Early microcystin-LR exposure-linked inflammasome activation in mice causes development of fatty liver disease and insulin resistance

Environ Toxicol Pharmacol. 2020 Nov:80:103457. doi: 10.1016/j.etap.2020.103457. Epub 2020 Jul 17.


Evidence from pediatric studies show that infants and children are at risk for early exposure to microcystin. The present report tests the hypothesis that early life exposure to microcystin (MC), a principal component of harmful algal blooms followed by a juvenile exposure to high-fat diet feeding potentiate the development of nonalcoholic fatty liver disease phenotype in adulthood. Results showed classical symptoms of early NAFLD linked inflammation. Cytokines and chemokines such as CD68, IL-1β, MCP-1, and TNF-α, as well as α-SMA were increased in the groups that were exposed to MC-LR with the high-fat diet compared to the vehicle group. Also, mechanistically, NLRP3 KO mice showed a significant decrease in the inflammation and NAFLD phenotype and resisted the metabolic changes such as insulin resistance and glucose metabolism in the liver. The data suggested that MC-LR exposure and subsequent NLRP3 inflammasome activation in childhood could impact liver health in juveniles.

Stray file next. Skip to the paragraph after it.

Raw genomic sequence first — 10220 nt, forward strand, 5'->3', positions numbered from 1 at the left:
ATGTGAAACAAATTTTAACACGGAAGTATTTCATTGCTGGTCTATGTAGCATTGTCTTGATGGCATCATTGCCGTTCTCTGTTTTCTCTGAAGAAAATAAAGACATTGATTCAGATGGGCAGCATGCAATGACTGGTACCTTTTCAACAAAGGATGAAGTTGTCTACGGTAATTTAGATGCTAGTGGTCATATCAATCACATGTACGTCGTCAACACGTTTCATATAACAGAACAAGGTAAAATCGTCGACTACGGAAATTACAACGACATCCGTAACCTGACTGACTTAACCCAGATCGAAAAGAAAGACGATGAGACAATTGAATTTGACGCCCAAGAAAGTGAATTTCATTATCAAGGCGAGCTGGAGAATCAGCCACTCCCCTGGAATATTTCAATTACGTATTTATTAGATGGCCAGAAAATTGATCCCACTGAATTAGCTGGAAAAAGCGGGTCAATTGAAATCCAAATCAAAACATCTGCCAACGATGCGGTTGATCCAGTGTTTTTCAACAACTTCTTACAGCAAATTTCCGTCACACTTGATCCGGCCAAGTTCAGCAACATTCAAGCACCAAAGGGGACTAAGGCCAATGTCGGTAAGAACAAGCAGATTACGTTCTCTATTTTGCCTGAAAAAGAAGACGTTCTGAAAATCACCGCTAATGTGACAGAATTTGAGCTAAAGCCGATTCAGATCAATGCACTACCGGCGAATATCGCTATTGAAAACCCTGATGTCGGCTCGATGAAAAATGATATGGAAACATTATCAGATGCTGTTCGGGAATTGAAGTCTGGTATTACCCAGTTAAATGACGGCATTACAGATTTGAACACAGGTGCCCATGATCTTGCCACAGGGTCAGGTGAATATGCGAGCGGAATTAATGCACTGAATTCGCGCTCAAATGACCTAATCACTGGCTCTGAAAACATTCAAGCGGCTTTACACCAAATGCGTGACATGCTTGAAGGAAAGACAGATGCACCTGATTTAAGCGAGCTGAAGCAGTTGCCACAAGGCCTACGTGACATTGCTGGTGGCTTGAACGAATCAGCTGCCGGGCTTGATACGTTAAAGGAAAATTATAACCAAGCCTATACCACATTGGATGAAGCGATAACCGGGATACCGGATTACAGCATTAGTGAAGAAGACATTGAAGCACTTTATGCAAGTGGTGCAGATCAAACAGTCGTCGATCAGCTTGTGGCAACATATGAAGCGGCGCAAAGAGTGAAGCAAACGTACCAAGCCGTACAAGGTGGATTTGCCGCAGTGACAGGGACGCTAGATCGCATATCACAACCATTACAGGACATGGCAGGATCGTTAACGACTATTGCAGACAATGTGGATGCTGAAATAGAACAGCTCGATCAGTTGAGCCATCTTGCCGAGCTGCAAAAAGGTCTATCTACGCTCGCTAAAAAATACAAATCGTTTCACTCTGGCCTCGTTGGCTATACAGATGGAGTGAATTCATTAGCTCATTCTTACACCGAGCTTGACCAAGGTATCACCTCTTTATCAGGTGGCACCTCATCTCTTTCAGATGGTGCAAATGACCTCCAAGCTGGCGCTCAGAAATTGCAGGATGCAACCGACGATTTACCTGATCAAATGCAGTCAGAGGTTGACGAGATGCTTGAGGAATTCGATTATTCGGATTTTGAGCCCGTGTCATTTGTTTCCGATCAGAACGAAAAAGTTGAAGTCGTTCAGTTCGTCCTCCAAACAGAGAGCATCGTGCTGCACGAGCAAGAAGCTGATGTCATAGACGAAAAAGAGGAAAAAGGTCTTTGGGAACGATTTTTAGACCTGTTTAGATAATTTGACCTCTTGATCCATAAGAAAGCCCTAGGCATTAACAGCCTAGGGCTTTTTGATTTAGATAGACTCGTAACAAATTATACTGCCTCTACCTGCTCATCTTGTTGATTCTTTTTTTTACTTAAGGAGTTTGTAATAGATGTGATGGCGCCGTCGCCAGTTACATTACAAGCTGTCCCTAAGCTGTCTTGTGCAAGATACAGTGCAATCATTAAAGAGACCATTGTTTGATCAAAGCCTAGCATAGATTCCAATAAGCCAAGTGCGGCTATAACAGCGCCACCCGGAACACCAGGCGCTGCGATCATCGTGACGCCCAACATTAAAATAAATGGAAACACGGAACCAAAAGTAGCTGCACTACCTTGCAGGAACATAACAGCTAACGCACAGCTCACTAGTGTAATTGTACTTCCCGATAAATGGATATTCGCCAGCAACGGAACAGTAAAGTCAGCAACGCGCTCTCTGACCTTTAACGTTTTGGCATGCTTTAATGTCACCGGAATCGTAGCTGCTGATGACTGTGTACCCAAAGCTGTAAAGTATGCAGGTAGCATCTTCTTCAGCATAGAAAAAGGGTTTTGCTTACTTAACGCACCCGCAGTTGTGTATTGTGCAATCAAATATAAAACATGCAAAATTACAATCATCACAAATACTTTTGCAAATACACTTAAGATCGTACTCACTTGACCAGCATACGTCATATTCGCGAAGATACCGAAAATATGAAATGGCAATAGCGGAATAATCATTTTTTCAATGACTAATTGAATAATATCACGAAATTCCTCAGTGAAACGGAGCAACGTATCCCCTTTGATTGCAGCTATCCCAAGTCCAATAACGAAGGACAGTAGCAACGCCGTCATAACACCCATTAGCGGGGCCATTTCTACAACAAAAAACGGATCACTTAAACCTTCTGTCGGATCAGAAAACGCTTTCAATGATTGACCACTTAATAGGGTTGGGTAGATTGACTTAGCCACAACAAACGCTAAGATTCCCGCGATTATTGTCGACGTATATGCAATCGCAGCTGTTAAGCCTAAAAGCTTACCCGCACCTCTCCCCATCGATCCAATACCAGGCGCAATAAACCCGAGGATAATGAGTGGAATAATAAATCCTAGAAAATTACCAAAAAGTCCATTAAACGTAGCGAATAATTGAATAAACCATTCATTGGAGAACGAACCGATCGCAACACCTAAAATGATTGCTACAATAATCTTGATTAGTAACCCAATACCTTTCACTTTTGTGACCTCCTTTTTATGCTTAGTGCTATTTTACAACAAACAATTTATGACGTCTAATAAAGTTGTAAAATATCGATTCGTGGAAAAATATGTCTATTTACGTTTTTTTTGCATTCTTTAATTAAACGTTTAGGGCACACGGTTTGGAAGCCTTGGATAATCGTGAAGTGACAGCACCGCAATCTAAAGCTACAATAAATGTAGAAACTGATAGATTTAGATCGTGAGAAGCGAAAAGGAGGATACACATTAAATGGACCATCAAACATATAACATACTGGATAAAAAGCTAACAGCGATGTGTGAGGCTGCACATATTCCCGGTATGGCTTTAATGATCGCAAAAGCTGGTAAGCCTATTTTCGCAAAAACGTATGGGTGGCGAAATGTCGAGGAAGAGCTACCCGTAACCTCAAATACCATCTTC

Keywords: GLUT4; Hexokinase; IRS; Inflammasome; MC-LR; Microcystin; NLRP3; PEPCK.

MeSH terms

  • Animals
  • Diet, High-Fat / adverse effects
  • Inflammasomes / metabolism*
  • Insulin Resistance*
  • Liver / drug effects
  • Liver / immunology
  • Male
  • Marine Toxins / toxicity*
  • Mice
  • Mice, Inbred C57BL
  • Microcystins / toxicity*
  • NLR Family, Pyrin Domain-Containing 3 Protein / metabolism
  • Non-alcoholic Fatty Liver Disease / chemically induced*
  • Non-alcoholic Fatty Liver Disease / immunology
  • Non-alcoholic Fatty Liver Disease / metabolism
  • Water Pollutants, Chemical / toxicity*


  • Inflammasomes
  • Marine Toxins
  • Microcystins
  • NLR Family, Pyrin Domain-Containing 3 Protein
  • Nlrp3 protein, mouse
  • Water Pollutants, Chemical
  • cyanoginosin LR